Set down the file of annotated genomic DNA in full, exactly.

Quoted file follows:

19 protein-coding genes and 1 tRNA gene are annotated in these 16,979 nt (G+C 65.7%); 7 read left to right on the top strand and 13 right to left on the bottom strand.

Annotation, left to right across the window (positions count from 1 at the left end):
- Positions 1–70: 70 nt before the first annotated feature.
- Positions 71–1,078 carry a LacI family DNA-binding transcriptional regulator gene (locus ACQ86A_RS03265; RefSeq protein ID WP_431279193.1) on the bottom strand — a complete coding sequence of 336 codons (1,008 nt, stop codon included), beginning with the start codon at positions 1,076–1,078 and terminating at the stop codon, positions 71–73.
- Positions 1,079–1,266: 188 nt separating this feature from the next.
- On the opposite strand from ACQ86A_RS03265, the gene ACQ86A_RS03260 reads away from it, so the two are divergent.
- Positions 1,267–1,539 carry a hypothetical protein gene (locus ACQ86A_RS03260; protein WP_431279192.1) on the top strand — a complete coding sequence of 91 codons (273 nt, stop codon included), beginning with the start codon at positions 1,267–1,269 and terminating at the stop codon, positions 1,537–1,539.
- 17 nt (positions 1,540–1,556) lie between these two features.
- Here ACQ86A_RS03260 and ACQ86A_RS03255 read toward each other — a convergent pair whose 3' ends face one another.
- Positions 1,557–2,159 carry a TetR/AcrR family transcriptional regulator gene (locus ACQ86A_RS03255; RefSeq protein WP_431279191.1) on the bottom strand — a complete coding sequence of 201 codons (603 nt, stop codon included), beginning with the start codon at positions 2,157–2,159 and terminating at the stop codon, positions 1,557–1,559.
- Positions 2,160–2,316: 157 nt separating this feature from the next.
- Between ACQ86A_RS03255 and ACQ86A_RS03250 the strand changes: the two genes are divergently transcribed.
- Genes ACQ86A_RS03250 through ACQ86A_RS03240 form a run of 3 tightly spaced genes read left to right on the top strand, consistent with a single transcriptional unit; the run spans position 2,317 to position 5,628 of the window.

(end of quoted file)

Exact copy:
19 protein-coding genes and 1 tRNA gene are annotated in these 16,979 nt (G+C 65.7%); 7 read left to right on the top strand and 13 right to left on the bottom strand.

Annotation, left to right across the window (positions count from 1 at the left end):
- Positions 1–70: 70 nt before the first annotated feature.
- Positions 71–1,078 carry a LacI family DNA-binding transcriptional regulator gene (locus ACQ86A_RS03265; RefSeq protein ID WP_431279193.1) on the bottom strand — a complete coding sequence of 336 codons (1,008 nt, stop codon included), beginning with the start codon at positions 1,076–1,078 and terminating at the stop codon, positions 71–73.
- Positions 1,079–1,266: 188 nt separating this feature from the next.
- On the opposite strand from ACQ86A_RS03265, the gene ACQ86A_RS03260 reads away from it, so the two are divergent.
- Positions 1,267–1,539 carry a hypothetical protein gene (locus ACQ86A_RS03260; protein WP_431279192.1) on the top strand — a complete coding sequence of 91 codons (273 nt, stop codon included), beginning with the start codon at positions 1,267–1,269 and terminating at the stop codon, positions 1,537–1,539.
- 17 nt (positions 1,540–1,556) lie between these two features.
- Here ACQ86A_RS03260 and ACQ86A_RS03255 read toward each other — a convergent pair whose 3' ends face one another.
- Positions 1,557–2,159 carry a TetR/AcrR family transcriptional regulator gene (locus ACQ86A_RS03255; RefSeq protein WP_431279191.1) on the bottom strand — a complete coding sequence of 201 codons (603 nt, stop codon included), beginning with the start codon at positions 2,157–2,159 and terminating at the stop codon, positions 1,557–1,559.
- Positions 2,160–2,316: 157 nt separating this feature from the next.
- Between ACQ86A_RS03255 and ACQ86A_RS03250 the strand changes: the two genes are divergently transcribed.
- Genes ACQ86A_RS03250 through ACQ86A_RS03240 form a run of 3 tightly spaced genes read left to right on the top strand, consistent with a single transcriptional unit; the run spans position 2,317 to position 5,628 of the window.